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Murray Edwards College
University of Cambridge
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    Dr Neha Agrawal

    Murray Edwards College
    New Hall
    Huntingdon Road
    CB3 0DF

    Postdoctoral Bye Fellow in Physiology, Development and Neuroscience

    Physiology, Development and Neuroscience

    Bye fellow

    Murray Edwards is a welcoming and vibrant place and I am delighted to be part of its inspirational and dynamic community.

    Degrees and Honours

    Borysiewicz Biomedical Sciences Fellow

    Associate Fellow of the UK Higher Education Academy

    PhD (Life Sciences), National Centre for Biological Sciences (NCBS),

    Tata Institute of Fundamental Research (TIFR), Bangalore, India

    BSc (Honours) Biochemistry, University of Delhi, India

    Current Research Interests

    • Genetic causes of obesity
    • Neuronal regulation of energy homeostasis
    • Inter-organ communication in metabolism


    Dr. Agrawal did her PhD from the National Centre for Biological Sciences (NCBS), Bangalore, India where she studied the role of neuronal calcium signalling in regulating cellular processes that modulate behaviour. She then moved to the Institute of Biology Valrose, Nice, France where she explored the fundamental question of how nutritional information is sensed and communicated systemically to regulate body size. She is now a Postdoctoral Research Associate at the Gurdon Institute where she is working on a project to understand the genetic basis of perturbations in neuronal energy homeostasis that result in obesity, in collaboration with the Institute of Metabolic Science, University of Cambridge.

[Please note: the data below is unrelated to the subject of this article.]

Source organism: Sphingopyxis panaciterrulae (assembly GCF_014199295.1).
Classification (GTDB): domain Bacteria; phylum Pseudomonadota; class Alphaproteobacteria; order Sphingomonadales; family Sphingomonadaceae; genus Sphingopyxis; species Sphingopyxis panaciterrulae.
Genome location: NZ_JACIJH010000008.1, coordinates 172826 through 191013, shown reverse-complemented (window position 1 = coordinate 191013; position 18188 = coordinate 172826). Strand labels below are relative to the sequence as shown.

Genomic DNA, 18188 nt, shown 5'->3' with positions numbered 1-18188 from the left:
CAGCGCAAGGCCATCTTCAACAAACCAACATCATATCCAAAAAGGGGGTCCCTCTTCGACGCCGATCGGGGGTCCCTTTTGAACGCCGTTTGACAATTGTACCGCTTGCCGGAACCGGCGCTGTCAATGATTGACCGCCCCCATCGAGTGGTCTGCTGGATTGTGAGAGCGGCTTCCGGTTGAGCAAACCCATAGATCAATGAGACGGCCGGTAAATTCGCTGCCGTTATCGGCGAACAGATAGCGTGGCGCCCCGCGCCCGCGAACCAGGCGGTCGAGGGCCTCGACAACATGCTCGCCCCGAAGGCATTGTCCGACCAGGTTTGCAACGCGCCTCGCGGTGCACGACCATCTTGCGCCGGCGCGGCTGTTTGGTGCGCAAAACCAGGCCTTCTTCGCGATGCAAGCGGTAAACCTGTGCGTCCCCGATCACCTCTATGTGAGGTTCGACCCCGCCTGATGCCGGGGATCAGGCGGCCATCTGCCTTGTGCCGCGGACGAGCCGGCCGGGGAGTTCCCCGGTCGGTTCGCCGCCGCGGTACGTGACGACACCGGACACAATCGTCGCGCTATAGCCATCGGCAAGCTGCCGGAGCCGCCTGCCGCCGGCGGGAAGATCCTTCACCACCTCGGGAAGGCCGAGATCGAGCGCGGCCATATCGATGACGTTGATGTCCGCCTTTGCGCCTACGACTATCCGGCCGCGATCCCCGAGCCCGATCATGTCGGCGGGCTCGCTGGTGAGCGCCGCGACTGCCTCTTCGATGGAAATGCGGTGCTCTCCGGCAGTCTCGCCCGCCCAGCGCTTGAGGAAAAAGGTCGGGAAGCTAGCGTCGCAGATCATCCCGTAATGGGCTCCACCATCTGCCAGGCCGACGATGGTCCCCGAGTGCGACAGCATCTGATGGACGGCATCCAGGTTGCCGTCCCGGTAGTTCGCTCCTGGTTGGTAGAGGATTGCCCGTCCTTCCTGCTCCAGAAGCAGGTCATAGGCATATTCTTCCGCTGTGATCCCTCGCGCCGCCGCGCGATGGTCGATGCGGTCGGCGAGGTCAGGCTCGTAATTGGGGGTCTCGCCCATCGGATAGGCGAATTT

Dr. Agrawal has an active interest in science education and outreach and has volunteered at various educational organisations.  She was also a visiting fellow at the Homi Bhabha Centre for Science Education (HBCSE), TIFR, Mumbai, India, the premier institute in India for research and development in science education, where she examined a ‘Systems Thinking’ approach in education.


    Delanoue R, Meschi E*, Agrawal N*, Mauri A, Tsatskis Y, McNeill H, Léopold P. Drosophila insulin release is triggered by adipose Stunted ligand to brain Methuselah receptor. *Equal contributions. Science; 2016 Sep 30;353(6307):1553-1556.

    Agrawal N, Delanoue R, Mauri A, Basco D, Pasco M, Thorens B, Léopold P. The Drosophila TNF Eiger Is an Adipokine that Acts on Insulin-Producing Cells to Mediate Nutrient Response. Cell Metabolism; 2016 Apr 12;23(4):675-84.

    Agrawal N and Leopold P. Hedgehog turns into a metabolic hormone. Current Biology; 2015 Feb 2; 25(3): R117-9.

    Agrawal N and Hasan, G. Drosophila InsP3R mutants and their effects on cellular and systemic physiology. Wiley Interdisciplinary Reviews: Membrane Transport and Signaling; 2012; 1: 70-77. Invited review.

    Agrawal N*, Venkiteswaran G*, Sadaf S, Padmanabhan N, Banerjee S and Hasan G. Inositol 1,4,5-trisphosphate receptor and dSTIM function in Drosophila insulin producing neurons regulates systemic intracellular calcium homeostasis and flight. *Equal contributions. Journal of Neuroscience; 2010 January 27; 30(4):1301–1313.

    Agrawal N, Padmanabhan N and Hasan G. Inositol 1,4,5-trisphosphate Receptor Function in Drosophila Insulin Producing Cells. PLoS ONE; 2009 Aug 14; 4(8): e6652.

    Nair S, Agrawal N, Hasan G. Homeostasis of glutamate neurotransmission is altered in Drosophila Inositol 1,4,5-trisphosphate receptor mutants. Invertebrate Neuroscience; 2007 Sep; 7(3):137-47.

    Banerjee S, Joshi R, Venkiteswaran G, Agrawal N, Srikanth S, Alam F, Hasan G. Compensation of inositol 1,4,5-trisphosphate receptor function by altering sarco-endoplasmic reticulum calcium ATPase activity in the Drosophila flight circuit. Journal of Neuroscience; 2006 Aug 9; 26(32):8278 -88.